Prevent your Windows Username and Password from being stolen!

A security leak in all versions of Windows will leak your Windows login and password information over the internet. Simply viewing an image on any website, pop-up, or e-mail may compromise your computer, your accounts, all your information, and possibly even your identity!

This flaw has been patched recently, but ONLY for users that sign in to their computer with a Microsoft Account, the patch does nothing for Local Accounts. If the button below is red, you are vulnerable to the leak, we highly recommend pushing the button (or converting to a Microsoft account and making sure your Windows is up to date.)

How do Hackers Steal my Information and what can they do with it?

Edge, Internet Explorer, and Outlook are all unsafe. Even if you don't use these programs on a daily basis, some websites (like utility payments) require you to use IE. Additionally, Windows 10 is going out of its way to make Edge your default browser, clicking on a link in a program like Word may launch it!

Essentially, all an attacker has to do is create or change an existing web page that contains a link to an image hosted on a SMB server under their control. This image can be embedded in any website, including legitimate websites' ads or e-mail. As soon as the image is viewed inside a Microsoft product such as Edge, Internet Explorer or Outlook, that software will try to connect to that server in order to download the image. Doing so, it will silently send the user’s Windows login username in plain-text along with the hash of the login password to the attacker’s server. The server easily cracks the hash in a matter of seconds, giving them your password.

How can Hackers use your information?

Login to your computer remotely, giving them access to:

  • All your documents and files
  • Websites and programs with saved passwords
  • E-mails and Personal Information

Access any number of these services:

  • Microsoft OneDrive (cloud storage)
  • Microsoft Outlook (e-mail)
  • Skype account (if signed up with a Microsoft account)
  • Xbox Live network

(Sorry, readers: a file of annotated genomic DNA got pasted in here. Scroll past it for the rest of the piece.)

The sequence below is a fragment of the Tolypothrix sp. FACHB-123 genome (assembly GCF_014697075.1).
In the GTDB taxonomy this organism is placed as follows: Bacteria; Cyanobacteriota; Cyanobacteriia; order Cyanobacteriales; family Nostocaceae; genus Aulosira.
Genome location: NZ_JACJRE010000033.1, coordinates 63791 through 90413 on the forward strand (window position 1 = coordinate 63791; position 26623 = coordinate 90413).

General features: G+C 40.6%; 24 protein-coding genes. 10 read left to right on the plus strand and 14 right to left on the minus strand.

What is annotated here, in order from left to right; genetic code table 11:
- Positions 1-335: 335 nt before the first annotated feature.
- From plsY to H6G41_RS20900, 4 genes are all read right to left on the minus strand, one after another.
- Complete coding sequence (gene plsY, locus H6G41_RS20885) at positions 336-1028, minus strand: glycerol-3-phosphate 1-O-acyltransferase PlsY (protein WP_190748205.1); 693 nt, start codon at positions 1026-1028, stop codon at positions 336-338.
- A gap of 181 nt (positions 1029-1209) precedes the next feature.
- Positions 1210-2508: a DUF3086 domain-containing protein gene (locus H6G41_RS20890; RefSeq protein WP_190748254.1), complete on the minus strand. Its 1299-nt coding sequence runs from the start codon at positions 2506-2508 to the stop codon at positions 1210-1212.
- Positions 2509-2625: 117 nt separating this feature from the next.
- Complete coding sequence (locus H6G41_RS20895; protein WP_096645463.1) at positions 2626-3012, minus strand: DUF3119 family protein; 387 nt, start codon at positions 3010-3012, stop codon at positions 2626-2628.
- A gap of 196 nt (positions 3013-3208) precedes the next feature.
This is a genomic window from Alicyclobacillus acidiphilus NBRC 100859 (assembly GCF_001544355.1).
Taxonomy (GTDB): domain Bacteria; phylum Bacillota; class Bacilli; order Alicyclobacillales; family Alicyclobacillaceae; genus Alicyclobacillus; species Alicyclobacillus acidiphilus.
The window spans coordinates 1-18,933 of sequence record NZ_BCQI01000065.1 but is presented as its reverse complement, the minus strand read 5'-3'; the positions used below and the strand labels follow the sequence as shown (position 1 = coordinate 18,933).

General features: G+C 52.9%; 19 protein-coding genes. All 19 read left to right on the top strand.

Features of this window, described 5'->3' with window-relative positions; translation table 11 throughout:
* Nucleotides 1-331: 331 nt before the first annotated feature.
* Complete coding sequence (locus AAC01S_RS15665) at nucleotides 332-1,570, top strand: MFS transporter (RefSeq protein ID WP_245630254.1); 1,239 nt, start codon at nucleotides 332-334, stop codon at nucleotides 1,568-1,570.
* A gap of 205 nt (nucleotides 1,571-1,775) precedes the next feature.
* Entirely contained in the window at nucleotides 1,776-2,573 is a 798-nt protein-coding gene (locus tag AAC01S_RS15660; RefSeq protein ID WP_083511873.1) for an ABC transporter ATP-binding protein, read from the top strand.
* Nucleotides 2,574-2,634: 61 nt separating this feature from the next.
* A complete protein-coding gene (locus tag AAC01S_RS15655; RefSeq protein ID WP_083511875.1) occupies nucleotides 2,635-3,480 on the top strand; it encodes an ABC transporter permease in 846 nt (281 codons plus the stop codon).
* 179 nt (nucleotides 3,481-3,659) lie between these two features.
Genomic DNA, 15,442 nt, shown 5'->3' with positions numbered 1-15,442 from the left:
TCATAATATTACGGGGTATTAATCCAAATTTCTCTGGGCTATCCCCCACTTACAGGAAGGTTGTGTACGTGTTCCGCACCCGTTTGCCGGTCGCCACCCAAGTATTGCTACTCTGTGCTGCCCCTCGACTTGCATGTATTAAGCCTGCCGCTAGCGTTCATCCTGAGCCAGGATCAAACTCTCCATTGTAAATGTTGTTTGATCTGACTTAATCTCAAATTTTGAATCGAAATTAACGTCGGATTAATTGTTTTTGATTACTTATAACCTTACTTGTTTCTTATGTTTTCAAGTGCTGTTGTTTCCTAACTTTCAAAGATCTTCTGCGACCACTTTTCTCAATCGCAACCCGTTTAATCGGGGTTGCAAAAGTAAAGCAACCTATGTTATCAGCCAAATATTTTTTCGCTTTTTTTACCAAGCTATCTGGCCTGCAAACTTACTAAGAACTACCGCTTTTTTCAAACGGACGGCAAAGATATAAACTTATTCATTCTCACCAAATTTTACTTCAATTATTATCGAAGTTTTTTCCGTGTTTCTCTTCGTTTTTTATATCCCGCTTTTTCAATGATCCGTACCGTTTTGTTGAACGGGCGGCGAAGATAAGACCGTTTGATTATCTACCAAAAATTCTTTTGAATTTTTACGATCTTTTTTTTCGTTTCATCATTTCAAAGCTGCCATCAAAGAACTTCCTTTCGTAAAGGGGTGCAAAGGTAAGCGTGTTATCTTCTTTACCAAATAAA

• Microsoft Office
  • MSN account (Instant Messaging)
  • Windows Mobile account (access to mobile phone)
  • Microsoft Bing account (access to search history)

Advanced fix for Enterprise and Corporate Users

Guidelines for blocking specific firewall ports to prevent SMB traffic from leaving the corporate environment

Who may want to reverse the fix?

  • Users with an Active Directory Domain
  • Users in an Enterprise or Corporate environment that rely on NTLM traffic
  • VPN Users
  • NAS Users
  • Network Shared Folder Users

Technical Details

Button 1:

Action: HKEY_LOCAL_MACHINE\System\CurrentControlSet\Control\Lsa\MSV1_0\RestrictSendingNTLMTraffic is created and set to 2
Result: Windows will no longer send SMB credential traffic to ANY remote servers.

Button 2:

Action: HKEY_LOCAL_MACHINE\System\CurrentControlSet\Control\Lsa\MSV1_0\RestrictSendingNTLMTraffic is Deleted

Advanced Tip

"If you need to add server exceptions, you will need to follow the instructions below:
To do this, open the Windows Registry Editor by starting the C:\Windows\regedit.exe program.
Use Regedit to navigate to the following registry path HKEY_LOCAL_MACHINE\System\CurrentControlSet\Control\Lsa\MSV1_0 as shown below.
Right click the MSV1_0 “folder” in the left-hand window and select “New”, “Multi-String Value” and give it the name “ClientAllowedNTLMServers”.
Double-clicking on this value to enter data will bring up a box where you can add text.
In this box you should add the names of each server that you wish to allow Windows SMD credential traffic to be sent to, each on their own line." - Source